Beware of rogue apostrophe’s

Having spent a good bit of the past day travelling on planes, trains and automobiles, I cam across several notices which had experienced serious apostrophe attacks. Here are a few I saw.

Stand back from the platform: beware of train’s
Special offer: pastry’s and cake’s
South carriageway closed tonight due to roadwork’s
Lady’s [toilet]
Turn on car light’s

I have argued previously that it is time to retire the apostrophe. It has ceased to be useful, it’s just annoying now.

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21 Comments on “Beware of rogue apostrophe’s”


  1. Ah, the greengrocer’s apostrophe: “Try our ‘fresh’ banana’s!!!”

  2. Niall. Says:

    My favaouite – there used to be a shop on Patrick’s Hill in Cork called “Tom’s Door’s”.

  3. Wendymr Says:

    The suggested retirement of the apostrophe is an abomination up with which we will not put!

    (Are you also suggesting that the semi-colon has become redundant and that we should no longer care about comma splices?)

  4. no-name Says:

    A sign in one Dublin university: “Sign up Here to find Badmington partner’s.” (And yes, that is how badminton is written on the poster).

    It’s not just the old apostrophe (which has its place and should be kept), but the rampant use of wrongly placed capital letters in the middle of sentences that really bugs me.

  5. Vincent Says:

    How the heck will we recognize foreigners, eh. You do know that they are the only people that ACTUALLY learn where the little spatter’s true cathedra rocks.


  6. Surely this is more of an arguement to always carry some sticky labels and a marker pen so that you can edit any incorrect signs!

  7. Stan Says:

    It’s useful in contractions.

    Contention over the apostrophe’s usefulness, and confusion over its usage, are nothing new. It has pretty much always been an awkward mark, as shown by this short history [PDF].

  8. authenticdasein Says:

    But how, without the apostrophe, would you have made your point so clearly in your very last subclause?!

  9. don Says:

    Id say lets omit all apostrophes and well see if youre understanding what Im saying


  10. The Oatmeal has a poster based on one of his web comics on this subject.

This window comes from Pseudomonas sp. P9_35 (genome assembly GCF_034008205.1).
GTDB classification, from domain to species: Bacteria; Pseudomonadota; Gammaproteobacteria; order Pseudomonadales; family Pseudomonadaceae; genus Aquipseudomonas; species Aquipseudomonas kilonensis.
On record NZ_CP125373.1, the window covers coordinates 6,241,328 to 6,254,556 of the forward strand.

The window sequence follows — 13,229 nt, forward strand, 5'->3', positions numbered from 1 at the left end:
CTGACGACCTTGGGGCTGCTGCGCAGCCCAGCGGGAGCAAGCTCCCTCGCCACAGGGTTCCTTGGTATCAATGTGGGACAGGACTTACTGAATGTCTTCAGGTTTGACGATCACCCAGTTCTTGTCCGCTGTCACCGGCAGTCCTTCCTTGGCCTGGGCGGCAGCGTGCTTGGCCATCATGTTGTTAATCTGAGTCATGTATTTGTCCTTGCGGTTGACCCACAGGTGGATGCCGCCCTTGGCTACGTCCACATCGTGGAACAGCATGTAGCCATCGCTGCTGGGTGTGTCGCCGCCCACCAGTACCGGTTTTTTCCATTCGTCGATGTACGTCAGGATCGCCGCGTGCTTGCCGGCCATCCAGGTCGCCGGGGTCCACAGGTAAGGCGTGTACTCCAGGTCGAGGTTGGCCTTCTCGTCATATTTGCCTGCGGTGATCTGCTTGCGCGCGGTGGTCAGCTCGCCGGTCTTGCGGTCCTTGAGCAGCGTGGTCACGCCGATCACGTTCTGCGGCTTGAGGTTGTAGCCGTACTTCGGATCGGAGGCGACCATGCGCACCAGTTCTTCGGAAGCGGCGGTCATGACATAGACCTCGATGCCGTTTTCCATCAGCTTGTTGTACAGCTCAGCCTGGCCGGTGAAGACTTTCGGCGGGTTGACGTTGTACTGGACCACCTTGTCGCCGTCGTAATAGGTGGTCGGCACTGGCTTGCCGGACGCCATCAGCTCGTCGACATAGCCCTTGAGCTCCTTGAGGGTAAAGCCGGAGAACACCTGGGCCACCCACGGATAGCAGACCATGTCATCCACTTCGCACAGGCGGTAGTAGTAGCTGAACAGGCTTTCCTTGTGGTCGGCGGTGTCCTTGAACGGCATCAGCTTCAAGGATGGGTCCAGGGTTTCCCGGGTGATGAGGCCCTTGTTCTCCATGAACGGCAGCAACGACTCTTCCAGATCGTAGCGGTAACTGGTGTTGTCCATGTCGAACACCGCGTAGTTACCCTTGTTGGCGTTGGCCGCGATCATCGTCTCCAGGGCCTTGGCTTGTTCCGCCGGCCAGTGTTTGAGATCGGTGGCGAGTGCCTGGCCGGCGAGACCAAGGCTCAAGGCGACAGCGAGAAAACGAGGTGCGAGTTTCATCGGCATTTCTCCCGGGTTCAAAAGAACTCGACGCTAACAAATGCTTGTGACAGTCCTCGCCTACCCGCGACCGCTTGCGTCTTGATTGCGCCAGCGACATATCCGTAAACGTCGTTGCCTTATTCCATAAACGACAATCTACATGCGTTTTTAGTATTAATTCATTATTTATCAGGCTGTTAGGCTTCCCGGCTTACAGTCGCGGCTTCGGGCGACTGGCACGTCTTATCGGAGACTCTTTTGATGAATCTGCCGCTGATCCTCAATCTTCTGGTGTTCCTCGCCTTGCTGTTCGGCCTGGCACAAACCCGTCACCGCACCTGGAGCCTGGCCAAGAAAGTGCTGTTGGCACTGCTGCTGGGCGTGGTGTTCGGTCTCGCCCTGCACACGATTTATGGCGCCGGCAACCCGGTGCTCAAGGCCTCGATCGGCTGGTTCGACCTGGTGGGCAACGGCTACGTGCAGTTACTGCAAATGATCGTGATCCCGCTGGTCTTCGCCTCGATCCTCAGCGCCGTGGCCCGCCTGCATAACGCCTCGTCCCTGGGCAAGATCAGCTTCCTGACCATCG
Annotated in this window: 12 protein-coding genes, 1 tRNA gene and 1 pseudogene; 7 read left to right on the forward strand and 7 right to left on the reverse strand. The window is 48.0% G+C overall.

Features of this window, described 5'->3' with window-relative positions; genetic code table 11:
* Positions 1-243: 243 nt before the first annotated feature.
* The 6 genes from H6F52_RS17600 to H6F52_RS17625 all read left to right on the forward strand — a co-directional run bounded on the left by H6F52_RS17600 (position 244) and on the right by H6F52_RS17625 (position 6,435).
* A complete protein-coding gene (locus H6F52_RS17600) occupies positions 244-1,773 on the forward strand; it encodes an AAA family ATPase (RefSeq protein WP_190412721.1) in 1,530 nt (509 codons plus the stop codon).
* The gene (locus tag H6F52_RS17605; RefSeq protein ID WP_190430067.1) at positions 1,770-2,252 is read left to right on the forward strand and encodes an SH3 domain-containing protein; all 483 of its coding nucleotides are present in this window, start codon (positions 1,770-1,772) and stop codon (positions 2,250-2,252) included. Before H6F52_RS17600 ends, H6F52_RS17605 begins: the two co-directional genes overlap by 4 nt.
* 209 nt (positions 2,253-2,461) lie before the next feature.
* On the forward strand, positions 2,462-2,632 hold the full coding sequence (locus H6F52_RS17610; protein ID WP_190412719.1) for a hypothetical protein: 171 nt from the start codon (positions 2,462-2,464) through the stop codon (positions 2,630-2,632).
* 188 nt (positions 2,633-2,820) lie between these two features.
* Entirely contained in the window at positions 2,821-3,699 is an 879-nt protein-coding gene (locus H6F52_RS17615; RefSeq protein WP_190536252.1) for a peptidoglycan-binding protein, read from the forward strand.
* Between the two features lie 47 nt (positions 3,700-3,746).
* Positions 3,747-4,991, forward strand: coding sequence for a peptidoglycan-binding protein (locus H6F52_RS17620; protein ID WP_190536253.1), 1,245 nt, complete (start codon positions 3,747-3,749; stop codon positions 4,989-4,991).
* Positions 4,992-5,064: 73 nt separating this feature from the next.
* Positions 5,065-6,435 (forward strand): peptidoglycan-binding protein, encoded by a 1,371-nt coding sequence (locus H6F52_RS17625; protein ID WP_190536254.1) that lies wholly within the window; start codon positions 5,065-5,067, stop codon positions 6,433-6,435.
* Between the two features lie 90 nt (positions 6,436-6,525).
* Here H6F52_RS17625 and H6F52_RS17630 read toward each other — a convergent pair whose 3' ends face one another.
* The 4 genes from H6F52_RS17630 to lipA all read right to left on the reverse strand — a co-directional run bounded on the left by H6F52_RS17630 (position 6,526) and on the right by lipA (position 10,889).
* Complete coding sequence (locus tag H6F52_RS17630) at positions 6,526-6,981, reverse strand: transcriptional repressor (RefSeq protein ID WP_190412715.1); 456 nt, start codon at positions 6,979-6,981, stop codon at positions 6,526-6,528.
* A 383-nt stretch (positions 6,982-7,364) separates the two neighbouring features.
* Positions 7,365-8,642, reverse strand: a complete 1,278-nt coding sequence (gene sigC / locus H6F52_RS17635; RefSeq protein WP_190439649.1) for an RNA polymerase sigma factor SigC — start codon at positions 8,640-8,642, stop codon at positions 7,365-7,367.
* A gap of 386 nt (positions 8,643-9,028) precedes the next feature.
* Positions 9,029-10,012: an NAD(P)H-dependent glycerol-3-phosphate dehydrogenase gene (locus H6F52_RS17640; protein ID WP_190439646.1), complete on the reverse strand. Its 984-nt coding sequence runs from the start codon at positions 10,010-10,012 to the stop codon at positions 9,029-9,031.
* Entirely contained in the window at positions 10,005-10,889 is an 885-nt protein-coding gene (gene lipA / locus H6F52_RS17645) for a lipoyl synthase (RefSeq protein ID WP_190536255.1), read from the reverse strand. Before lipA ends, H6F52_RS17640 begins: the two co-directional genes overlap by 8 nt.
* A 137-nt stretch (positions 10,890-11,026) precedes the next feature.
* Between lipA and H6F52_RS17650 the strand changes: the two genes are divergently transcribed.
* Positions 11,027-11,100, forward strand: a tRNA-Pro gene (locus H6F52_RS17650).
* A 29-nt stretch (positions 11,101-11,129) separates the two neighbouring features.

http://theoatmeal.com/comics/apostrophe

  11. cormac Says:

    I don’t think the misuse of something is good grounds for getting rid of it altogether. It seems to me that apstrophes, and other grammatical constructs, are important because they help keep things clear – which is what good writing is all about. Try writing a post without apostrophes and see how it goes!

    My current favourites are
    Black ladys bicycle for sale
    Extra marital sex
    Fan’s fury at teams defeat

  12. cormac Says:

    P.S. According to Lynn Truss, the dreaded greengrocer’s apostrophe (apple’s and orange’s) has its origins in an old rule of grammar, which stated that foreign words such as zucchinni should be bracketed by inverted commas. This got corrupted to a single apostrophe and then spread to all vegetables and fruit!

  13. cormac Says:

    Tnx Anna! I like Truss’s hypothesis, but I haven’t seen any evidence that the rule existed..

  14. Feikles75 Says:

    Im speechless. This is a superb blog and very enticing too. Great work! Thats not in point of fact so much coming from an amateur publisher like me, however its all I may say after diving into your posts. Nice grammar and vocabulary. No longer like other blogs. You really recognize what you?re speaking approximately too. So much that you just made me want to explore more. Your weblog has grow to be a stepping stone for me, my friend.

  15. Denis Murphy Says:

    There’s a wonderful sign in Laghy that draws attention to a nearby hardware shop, going something like this:

    Lawnmower’s
    Chainsaw’s
    (and then, inexplicably)
    Strimmers

  16. Dan Says:

    I’m just puzzled, Ferdinand, why you spelled the word ‘came’ without an ‘e’ in the first sentence – and indeed, why nobody else has commented on this?

    Perhaps I am just being pedantic about spelling and grammar?😉

  17. Isabelle Says:

    Nice sign with wandering apostrophes, spotted in Mullingar :

    The wandering apostrophe


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